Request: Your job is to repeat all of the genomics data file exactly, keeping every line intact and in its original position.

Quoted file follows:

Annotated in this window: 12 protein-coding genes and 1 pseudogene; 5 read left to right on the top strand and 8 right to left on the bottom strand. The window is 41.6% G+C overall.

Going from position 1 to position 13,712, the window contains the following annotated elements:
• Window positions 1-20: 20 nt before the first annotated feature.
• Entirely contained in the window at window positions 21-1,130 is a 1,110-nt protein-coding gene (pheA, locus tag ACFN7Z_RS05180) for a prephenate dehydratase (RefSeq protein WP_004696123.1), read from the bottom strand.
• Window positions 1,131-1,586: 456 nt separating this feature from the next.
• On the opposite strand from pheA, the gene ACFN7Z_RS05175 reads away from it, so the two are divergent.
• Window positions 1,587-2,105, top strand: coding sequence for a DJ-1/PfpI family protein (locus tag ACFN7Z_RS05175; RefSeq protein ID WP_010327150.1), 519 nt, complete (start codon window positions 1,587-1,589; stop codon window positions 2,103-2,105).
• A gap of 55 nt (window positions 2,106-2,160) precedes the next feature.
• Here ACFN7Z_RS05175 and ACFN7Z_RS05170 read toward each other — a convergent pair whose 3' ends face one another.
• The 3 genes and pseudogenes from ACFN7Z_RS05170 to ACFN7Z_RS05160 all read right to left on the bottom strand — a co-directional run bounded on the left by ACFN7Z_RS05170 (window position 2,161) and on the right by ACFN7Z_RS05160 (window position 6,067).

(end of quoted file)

Annotated in this window: 12 protein-coding genes and 1 pseudogene; 5 read left to right on the top strand and 8 right to left on the bottom strand. The window is 41.6% G+C overall.

Going from position 1 to position 13,712, the window contains the following annotated elements:
• Window positions 1-20: 20 nt before the first annotated feature.
• Entirely contained in the window at window positions 21-1,130 is a 1,110-nt protein-coding gene (pheA, locus tag ACFN7Z_RS05180) for a prephenate dehydratase (RefSeq protein WP_004696123.1), read from the bottom strand.
• Window positions 1,131-1,586: 456 nt separating this feature from the next.
• On the opposite strand from pheA, the gene ACFN7Z_RS05175 reads away from it, so the two are divergent.
• Window positions 1,587-2,105, top strand: coding sequence for a DJ-1/PfpI family protein (locus tag ACFN7Z_RS05175; RefSeq protein ID WP_010327150.1), 519 nt, complete (start codon window positions 1,587-1,589; stop codon window positions 2,103-2,105).
• A gap of 55 nt (window positions 2,106-2,160) precedes the next feature.
• Here ACFN7Z_RS05175 and ACFN7Z_RS05170 read toward each other — a convergent pair whose 3' ends face one another.
• The 3 genes and pseudogenes from ACFN7Z_RS05170 to ACFN7Z_RS05160 all read right to left on the bottom strand — a co-directional run bounded on the left by ACFN7Z_RS05170 (window position 2,161) and on the right by ACFN7Z_RS05160 (window position 6,067).